The South Carolina Department of Transportation began moving forward with the second phase of its Rural Roads Safety Program on July 31; targeting an additional 446 miles of rural roadway for safety improvements in a bid to reduce vehicle crashes.
“South Carolina’s fatality rate is the highest in the nation, and this program is attacking that problem mile by mile,” Secretary of Transportation Christy Hall explained in a statement. “SCDOT is targeting the ‘worst of the worst’ roads in our state with our Rural Roads Safety Program.”
She added that nearly 30 percent of South Carolina’s fatal and serious injury motor vehicle crashes are occurring on just over 5 percent, or approximately 1,900 miles, of SCDOT’s road network of more than 41,000 miles.
Hall noted that in year one of the agency’s 10-year transportation plan, SCDOT awarded worth of safety improvement contracts for 187 miles of rural roads for safety improvements, with another 276 miles in Phase I of that program currently under development.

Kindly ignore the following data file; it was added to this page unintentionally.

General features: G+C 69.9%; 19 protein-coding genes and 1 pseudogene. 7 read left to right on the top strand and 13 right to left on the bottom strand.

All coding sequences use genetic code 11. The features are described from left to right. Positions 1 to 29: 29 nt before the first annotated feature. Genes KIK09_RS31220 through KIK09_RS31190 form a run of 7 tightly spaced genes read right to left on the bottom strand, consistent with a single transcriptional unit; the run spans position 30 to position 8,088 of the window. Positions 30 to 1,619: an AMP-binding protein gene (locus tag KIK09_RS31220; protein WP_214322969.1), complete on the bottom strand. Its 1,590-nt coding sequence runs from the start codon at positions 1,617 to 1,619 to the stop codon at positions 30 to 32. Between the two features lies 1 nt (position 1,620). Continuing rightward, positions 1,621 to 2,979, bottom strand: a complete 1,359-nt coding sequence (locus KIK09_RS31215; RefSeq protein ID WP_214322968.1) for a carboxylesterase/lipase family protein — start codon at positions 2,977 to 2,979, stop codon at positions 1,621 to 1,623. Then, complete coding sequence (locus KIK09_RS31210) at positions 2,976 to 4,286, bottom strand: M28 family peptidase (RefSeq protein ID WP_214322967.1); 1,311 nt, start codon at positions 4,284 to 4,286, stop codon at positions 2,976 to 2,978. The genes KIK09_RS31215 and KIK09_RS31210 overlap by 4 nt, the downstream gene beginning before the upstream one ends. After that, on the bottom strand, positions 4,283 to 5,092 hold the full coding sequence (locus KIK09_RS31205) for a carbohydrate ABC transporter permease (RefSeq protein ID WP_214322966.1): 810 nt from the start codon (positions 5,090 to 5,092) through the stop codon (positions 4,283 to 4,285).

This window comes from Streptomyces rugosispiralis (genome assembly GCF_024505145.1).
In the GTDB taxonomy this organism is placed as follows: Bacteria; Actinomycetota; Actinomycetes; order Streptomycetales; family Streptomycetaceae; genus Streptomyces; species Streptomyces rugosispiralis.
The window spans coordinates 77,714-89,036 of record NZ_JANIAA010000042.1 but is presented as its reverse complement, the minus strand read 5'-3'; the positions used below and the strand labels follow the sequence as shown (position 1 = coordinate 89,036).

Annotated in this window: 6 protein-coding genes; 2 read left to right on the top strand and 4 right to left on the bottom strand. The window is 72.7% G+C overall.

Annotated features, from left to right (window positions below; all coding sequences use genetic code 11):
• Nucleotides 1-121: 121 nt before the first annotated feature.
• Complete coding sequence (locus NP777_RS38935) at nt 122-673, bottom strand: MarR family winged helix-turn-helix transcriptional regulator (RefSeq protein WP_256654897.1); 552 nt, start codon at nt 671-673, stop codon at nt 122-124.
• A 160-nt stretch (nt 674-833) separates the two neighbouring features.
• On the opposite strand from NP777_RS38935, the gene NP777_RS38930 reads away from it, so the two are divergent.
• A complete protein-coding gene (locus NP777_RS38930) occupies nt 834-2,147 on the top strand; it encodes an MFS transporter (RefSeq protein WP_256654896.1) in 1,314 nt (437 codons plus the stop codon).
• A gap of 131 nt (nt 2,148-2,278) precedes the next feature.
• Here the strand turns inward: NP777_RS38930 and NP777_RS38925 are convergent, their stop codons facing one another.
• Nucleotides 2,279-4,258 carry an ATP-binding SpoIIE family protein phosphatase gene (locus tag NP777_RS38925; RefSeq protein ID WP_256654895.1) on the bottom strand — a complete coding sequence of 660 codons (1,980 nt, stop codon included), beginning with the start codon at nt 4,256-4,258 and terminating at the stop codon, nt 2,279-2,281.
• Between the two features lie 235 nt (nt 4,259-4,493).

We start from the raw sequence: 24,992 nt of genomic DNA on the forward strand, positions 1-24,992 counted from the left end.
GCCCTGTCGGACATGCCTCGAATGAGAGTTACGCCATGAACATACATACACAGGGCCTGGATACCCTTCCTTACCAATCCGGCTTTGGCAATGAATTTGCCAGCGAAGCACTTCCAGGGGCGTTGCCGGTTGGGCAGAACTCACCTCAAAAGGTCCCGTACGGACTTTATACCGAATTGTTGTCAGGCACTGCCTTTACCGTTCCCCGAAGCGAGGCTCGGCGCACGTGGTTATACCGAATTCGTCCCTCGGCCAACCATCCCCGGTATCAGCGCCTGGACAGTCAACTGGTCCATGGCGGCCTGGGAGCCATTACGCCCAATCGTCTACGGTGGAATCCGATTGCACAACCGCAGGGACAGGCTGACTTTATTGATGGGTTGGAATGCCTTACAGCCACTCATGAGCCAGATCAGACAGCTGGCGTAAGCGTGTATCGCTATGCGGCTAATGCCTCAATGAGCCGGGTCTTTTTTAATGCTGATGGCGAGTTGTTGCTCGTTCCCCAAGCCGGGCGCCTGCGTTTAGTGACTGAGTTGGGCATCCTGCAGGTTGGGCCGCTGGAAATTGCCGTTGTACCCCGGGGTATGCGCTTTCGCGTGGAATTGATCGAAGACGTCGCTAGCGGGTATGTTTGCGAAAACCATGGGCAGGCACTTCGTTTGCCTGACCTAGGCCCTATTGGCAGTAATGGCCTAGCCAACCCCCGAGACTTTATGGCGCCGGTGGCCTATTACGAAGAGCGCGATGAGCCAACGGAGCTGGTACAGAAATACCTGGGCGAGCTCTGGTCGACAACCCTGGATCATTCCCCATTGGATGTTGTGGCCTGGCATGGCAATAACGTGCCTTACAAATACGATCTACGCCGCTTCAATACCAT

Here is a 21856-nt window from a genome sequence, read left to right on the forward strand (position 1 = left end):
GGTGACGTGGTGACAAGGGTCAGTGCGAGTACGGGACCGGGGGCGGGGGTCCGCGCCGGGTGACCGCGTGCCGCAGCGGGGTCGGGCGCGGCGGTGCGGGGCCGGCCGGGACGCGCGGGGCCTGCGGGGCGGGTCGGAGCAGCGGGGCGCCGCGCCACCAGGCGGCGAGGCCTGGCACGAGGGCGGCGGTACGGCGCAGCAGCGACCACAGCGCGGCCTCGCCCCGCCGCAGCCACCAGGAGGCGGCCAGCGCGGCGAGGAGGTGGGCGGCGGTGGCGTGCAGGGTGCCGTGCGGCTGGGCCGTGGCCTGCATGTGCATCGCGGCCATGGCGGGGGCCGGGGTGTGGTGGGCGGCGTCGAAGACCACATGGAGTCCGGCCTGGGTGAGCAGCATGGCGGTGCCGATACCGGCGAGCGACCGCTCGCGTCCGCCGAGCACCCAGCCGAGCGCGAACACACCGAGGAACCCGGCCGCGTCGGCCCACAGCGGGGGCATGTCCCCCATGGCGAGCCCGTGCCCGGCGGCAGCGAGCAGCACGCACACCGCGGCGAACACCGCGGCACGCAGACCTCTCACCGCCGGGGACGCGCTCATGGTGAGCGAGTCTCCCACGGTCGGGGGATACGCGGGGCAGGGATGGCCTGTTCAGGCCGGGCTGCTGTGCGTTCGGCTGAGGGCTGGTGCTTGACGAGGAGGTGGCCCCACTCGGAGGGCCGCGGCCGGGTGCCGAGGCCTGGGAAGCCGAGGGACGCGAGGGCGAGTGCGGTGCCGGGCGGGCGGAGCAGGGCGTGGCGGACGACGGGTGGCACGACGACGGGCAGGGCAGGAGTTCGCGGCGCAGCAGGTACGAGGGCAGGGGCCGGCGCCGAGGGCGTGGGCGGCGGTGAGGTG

With the addition of the 446 miles from Phase II of the program, a total of 909 miles worth of rural roads are now slated for a variety of safety improvements, from the addition of rumble strips, high-friction surface treatments and wider/paved roadway shoulders to new guardrails and cable barriers (seen below).
“We are looking to keep the momentum going as we work together to make South Carolina roads safer,” she said.
Hall pointed out that SCDOT’s rural roads safety program is one of four agency priorities laid out in its 10-year strategic plan, with the other three focused on replacing structurally deficient bridges, road resurfacing and interstate widenings.